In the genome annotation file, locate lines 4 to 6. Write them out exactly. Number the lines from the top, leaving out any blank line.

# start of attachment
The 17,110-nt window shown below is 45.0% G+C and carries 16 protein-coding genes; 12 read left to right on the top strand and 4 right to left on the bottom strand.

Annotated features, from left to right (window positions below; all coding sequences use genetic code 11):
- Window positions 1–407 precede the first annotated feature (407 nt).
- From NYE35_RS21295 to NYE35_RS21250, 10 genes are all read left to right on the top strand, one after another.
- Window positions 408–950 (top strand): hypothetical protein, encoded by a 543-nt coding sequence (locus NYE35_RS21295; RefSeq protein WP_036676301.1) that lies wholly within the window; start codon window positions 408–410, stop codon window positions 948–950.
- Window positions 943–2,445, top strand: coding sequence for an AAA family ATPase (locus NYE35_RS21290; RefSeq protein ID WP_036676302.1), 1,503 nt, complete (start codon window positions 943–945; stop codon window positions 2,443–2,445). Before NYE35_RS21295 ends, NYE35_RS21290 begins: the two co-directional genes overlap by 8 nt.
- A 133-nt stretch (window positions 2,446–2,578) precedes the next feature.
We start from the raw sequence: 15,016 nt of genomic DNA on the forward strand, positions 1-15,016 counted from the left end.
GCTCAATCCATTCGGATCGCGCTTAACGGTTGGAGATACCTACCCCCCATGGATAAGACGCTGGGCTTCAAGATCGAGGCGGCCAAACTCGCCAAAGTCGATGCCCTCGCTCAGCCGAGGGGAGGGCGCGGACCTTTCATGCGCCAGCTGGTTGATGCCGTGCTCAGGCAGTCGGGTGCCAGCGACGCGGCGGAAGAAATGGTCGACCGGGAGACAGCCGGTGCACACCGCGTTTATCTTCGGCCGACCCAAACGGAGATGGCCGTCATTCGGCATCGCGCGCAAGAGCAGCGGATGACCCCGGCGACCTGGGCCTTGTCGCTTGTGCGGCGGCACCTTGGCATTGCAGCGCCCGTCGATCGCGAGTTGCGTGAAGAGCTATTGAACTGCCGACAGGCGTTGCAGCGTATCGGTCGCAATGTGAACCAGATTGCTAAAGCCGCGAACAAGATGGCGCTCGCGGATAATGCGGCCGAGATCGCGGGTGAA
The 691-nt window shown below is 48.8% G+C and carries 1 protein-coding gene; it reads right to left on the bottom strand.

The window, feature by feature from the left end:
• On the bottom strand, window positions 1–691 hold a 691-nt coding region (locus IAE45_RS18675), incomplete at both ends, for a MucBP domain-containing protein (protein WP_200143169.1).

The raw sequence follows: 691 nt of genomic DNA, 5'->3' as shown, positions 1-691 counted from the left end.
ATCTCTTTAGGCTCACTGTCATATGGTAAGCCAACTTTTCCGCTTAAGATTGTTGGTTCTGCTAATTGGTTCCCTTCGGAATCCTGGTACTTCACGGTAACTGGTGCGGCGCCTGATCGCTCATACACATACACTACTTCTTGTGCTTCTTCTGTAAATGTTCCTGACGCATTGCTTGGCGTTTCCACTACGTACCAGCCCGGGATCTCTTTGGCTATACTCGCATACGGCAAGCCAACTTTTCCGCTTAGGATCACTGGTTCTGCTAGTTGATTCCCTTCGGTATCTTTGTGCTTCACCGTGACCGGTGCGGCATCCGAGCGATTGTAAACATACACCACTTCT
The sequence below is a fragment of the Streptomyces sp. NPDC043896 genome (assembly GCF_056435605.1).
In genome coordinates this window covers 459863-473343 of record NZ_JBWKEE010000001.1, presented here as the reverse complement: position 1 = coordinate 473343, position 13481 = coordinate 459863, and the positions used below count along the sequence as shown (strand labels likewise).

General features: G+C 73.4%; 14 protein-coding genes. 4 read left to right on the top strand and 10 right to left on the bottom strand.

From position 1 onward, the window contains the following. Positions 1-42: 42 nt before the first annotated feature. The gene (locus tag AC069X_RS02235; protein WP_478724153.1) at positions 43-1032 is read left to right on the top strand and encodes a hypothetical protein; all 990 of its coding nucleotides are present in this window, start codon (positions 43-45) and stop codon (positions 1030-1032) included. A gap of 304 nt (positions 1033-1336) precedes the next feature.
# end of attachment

- From NYE35_RS21295 to NYE35_RS21250, 10 genes are all read left to right on the top strand, one after another.
- Window positions 408–950 (top strand): hypothetical protein, encoded by a 543-nt coding sequence (locus NYE35_RS21295; RefSeq protein WP_036676301.1) that lies wholly within the window; start codon window positions 408–410, stop codon window positions 948–950.
- Window positions 943–2,445, top strand: coding sequence for an AAA family ATPase (locus NYE35_RS21290; RefSeq protein ID WP_036676302.1), 1,503 nt, complete (start codon window positions 943–945; stop codon window positions 2,443–2,445). Before NYE35_RS21295 ends, NYE35_RS21290 begins: the two co-directional genes overlap by 8 nt.